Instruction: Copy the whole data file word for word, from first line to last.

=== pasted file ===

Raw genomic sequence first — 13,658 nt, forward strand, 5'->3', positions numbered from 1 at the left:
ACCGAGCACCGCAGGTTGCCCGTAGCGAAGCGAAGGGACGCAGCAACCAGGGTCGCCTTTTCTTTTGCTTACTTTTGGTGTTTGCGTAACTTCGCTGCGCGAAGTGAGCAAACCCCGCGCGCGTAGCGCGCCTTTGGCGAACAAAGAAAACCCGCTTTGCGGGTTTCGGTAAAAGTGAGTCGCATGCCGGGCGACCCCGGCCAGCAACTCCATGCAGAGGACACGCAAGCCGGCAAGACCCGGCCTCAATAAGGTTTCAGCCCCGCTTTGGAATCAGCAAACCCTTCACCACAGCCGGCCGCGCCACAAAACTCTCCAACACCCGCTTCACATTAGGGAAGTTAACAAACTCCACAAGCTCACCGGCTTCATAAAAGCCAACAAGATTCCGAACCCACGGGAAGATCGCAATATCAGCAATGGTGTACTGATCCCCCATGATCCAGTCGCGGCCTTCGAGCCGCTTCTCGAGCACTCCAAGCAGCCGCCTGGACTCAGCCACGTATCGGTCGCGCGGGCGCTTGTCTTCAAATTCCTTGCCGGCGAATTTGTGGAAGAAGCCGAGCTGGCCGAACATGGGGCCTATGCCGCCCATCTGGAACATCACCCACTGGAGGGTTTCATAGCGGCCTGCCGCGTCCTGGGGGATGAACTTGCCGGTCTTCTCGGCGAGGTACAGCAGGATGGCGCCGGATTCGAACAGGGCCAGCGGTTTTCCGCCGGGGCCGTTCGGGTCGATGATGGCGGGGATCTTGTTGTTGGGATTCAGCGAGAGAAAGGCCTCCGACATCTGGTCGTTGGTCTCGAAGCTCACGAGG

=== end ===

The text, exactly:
Raw genomic sequence first — 13,658 nt, forward strand, 5'->3', positions numbered from 1 at the left:
ACCGAGCACCGCAGGTTGCCCGTAGCGAAGCGAAGGGACGCAGCAACCAGGGTCGCCTTTTCTTTTGCTTACTTTTGGTGTTTGCGTAACTTCGCTGCGCGAAGTGAGCAAACCCCGCGCGCGTAGCGCGCCTTTGGCGAACAAAGAAAACCCGCTTTGCGGGTTTCGGTAAAAGTGAGTCGCATGCCGGGCGACCCCGGCCAGCAACTCCATGCAGAGGACACGCAAGCCGGCAAGACCCGGCCTCAATAAGGTTTCAGCCCCGCTTTGGAATCAGCAAACCCTTCACCACAGCCGGCCGCGCCACAAAACTCTCCAACACCCGCTTCACATTAGGGAAGTTAACAAACTCCACAAGCTCACCGGCTTCATAAAAGCCAACAAGATTCCGAACCCACGGGAAGATCGCAATATCAGCAATGGTGTACTGATCCCCCATGATCCAGTCGCGGCCTTCGAGCCGCTTCTCGAGCACTCCAAGCAGCCGCCTGGACTCAGCCACGTATCGGTCGCGCGGGCGCTTGTCTTCAAATTCCTTGCCGGCGAATTTGTGGAAGAAGCCGAGCTGGCCGAACATGGGGCCTATGCCGCCCATCTGGAACATCACCCACTGGAGGGTTTCATAGCGGCCTGCCGCGTCCTGGGGGATGAACTTGCCGGTCTTCTCGGCGAGGTACAGCAGGATGGCGCCGGATTCGAACAGGGCCAGCGGTTTTCCGCCGGGGCCGTTCGGGTCGATGATGGCGGGGATCTTGTTGTTGGGATTCAGCGAGAGAAAGGCCTCCGACATCTGGTCGTTGGTCTCGAAGCTCACGAGG